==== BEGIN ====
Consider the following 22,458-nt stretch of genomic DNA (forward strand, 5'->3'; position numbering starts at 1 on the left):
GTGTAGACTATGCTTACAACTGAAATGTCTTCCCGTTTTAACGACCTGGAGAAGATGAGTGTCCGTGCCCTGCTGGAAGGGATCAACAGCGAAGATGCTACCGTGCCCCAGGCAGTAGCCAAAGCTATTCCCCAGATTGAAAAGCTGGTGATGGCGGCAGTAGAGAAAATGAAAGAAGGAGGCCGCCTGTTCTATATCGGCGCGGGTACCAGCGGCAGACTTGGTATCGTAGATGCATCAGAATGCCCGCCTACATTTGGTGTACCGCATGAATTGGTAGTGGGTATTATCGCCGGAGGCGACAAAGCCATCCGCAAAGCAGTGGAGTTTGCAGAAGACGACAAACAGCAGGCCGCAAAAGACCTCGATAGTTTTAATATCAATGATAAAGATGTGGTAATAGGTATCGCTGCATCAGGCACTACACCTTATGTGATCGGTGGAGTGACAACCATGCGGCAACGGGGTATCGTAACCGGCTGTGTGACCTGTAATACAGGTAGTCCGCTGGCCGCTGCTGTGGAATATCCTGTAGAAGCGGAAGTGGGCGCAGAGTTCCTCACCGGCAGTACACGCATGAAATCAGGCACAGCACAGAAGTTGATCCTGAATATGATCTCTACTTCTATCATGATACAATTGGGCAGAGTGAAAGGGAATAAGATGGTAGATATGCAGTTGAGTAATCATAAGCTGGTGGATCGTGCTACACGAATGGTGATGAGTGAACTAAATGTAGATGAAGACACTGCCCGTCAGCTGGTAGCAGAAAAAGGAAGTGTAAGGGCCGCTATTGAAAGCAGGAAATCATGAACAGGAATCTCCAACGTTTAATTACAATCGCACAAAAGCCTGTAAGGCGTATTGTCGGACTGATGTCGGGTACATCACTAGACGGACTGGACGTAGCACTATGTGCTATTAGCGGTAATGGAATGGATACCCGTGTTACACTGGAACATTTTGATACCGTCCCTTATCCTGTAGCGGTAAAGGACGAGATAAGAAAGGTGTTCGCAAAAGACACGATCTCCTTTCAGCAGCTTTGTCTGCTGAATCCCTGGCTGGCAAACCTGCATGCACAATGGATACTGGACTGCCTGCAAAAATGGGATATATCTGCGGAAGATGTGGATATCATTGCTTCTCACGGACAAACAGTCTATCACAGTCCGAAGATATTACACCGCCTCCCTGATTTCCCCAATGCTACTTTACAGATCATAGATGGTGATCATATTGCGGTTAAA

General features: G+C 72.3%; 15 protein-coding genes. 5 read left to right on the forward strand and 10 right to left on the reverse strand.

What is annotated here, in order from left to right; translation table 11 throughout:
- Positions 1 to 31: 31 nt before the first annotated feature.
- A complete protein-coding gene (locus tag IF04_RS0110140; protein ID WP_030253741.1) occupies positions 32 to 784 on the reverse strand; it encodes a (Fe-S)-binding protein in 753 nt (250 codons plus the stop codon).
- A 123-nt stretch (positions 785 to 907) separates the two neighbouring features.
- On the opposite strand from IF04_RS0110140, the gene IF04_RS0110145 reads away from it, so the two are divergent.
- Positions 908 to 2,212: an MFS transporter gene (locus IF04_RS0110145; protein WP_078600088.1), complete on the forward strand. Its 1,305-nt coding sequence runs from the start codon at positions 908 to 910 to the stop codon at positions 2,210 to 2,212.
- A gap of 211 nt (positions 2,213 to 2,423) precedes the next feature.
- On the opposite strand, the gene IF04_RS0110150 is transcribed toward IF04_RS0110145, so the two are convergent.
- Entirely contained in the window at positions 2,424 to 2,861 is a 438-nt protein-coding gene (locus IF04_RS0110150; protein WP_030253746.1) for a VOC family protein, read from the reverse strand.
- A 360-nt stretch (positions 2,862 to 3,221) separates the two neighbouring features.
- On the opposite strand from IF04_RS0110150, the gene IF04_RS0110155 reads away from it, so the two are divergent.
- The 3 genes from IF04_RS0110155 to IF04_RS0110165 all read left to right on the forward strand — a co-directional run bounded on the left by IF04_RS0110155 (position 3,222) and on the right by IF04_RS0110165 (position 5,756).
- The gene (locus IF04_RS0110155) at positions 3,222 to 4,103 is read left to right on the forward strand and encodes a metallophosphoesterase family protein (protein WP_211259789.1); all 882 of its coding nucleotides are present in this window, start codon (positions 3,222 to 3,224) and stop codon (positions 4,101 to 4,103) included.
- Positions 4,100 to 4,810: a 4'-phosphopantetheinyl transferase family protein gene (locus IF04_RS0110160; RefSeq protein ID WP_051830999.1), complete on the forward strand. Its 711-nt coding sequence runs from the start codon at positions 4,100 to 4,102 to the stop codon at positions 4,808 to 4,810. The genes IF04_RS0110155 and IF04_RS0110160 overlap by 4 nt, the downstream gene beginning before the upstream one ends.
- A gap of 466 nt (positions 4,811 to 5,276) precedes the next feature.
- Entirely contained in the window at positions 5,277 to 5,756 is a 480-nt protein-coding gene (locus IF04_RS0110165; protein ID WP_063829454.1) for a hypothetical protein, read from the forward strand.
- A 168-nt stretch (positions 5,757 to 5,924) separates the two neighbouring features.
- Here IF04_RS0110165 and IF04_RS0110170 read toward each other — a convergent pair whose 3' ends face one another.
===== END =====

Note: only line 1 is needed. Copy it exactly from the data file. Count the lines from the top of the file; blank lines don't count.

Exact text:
Consider the following 22,458-nt stretch of genomic DNA (forward strand, 5'->3'; position numbering starts at 1 on the left):